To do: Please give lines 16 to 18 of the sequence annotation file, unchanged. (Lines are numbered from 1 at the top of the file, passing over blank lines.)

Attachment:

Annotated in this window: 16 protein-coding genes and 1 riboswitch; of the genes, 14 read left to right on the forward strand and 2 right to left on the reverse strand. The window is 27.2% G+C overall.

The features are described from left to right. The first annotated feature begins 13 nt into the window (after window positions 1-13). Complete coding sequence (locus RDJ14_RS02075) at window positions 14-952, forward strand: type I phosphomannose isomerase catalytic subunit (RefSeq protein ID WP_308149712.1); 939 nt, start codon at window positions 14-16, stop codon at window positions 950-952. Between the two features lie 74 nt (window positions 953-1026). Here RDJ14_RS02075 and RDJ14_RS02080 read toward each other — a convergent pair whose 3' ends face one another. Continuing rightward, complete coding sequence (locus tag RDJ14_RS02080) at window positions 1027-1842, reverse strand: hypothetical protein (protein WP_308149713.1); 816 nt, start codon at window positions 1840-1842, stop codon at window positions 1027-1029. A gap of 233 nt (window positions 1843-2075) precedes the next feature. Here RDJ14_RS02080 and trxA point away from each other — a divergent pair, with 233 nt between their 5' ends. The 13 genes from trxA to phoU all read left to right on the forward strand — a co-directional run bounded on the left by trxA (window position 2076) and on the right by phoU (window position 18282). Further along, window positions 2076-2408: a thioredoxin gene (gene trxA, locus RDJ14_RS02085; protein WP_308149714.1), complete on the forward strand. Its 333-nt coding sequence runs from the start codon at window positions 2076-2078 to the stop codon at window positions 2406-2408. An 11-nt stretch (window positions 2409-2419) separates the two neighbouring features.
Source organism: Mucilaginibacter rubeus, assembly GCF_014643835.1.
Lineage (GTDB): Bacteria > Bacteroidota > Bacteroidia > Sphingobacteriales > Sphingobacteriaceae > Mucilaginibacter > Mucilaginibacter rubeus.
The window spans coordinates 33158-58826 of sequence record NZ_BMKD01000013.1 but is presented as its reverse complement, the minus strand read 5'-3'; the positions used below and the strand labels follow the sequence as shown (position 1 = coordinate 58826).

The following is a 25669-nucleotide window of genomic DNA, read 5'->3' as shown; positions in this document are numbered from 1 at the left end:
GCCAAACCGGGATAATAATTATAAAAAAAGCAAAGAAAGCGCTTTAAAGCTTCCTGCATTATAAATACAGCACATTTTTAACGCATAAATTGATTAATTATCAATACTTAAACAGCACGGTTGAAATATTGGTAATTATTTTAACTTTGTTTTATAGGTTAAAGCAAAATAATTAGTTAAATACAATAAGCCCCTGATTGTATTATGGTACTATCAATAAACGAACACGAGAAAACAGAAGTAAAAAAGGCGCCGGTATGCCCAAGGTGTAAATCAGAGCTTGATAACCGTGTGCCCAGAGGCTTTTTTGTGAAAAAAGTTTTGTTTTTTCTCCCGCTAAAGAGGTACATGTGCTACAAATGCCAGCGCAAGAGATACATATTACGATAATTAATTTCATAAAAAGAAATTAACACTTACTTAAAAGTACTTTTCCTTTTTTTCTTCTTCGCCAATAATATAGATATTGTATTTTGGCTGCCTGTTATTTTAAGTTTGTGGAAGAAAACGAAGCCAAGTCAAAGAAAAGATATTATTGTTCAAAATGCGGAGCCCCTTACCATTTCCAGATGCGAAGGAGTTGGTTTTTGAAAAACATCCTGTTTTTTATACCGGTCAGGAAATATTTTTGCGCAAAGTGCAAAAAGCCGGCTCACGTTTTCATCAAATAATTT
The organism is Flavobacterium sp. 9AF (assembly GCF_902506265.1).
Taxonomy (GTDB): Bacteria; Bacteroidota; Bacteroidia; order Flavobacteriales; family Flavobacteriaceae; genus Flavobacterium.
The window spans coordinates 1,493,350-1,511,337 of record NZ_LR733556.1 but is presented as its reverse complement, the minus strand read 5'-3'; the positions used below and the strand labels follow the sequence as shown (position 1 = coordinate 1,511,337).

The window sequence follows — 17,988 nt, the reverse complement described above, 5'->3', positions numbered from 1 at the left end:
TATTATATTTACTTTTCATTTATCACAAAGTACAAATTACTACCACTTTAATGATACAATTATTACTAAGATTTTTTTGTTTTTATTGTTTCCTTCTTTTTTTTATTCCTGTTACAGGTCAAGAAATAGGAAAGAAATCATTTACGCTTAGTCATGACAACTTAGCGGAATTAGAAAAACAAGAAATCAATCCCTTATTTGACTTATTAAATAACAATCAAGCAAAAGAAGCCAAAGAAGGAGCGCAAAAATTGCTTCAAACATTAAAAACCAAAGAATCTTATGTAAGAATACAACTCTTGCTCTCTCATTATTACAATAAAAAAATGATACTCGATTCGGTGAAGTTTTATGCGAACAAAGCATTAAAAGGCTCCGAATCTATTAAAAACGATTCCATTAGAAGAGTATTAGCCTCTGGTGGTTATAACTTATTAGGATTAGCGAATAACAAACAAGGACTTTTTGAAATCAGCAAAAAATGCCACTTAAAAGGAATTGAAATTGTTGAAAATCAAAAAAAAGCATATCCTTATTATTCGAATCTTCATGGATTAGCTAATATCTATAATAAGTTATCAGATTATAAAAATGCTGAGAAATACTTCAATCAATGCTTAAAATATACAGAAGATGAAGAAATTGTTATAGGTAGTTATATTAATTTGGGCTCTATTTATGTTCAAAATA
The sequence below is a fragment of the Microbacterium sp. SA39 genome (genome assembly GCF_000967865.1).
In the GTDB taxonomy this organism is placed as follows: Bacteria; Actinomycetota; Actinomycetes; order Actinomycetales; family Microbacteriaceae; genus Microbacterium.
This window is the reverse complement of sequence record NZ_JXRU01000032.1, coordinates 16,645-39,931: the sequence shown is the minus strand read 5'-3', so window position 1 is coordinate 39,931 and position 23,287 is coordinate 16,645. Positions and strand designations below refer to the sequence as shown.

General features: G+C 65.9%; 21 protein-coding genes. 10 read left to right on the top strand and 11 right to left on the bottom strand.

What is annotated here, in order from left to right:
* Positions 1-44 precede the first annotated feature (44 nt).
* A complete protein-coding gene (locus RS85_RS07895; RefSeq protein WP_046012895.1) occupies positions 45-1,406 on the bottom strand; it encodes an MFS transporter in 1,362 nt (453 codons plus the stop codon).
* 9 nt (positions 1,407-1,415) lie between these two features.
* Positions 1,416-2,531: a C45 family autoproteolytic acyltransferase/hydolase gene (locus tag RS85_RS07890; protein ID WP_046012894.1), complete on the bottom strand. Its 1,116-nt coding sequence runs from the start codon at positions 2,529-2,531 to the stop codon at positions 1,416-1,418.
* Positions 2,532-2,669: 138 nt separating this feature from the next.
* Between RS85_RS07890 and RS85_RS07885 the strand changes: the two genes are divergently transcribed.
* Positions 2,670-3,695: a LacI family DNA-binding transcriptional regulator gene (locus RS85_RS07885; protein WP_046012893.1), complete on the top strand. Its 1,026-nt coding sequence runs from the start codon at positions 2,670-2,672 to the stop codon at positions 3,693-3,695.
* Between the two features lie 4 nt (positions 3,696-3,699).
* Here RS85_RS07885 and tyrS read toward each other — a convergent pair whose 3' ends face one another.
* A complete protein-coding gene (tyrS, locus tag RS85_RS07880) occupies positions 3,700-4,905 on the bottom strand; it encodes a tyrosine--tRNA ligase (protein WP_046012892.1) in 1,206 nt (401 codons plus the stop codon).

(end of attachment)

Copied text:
General features: G+C 65.9%; 21 protein-coding genes. 10 read left to right on the top strand and 11 right to left on the bottom strand.

What is annotated here, in order from left to right:
* Positions 1-44 precede the first annotated feature (44 nt).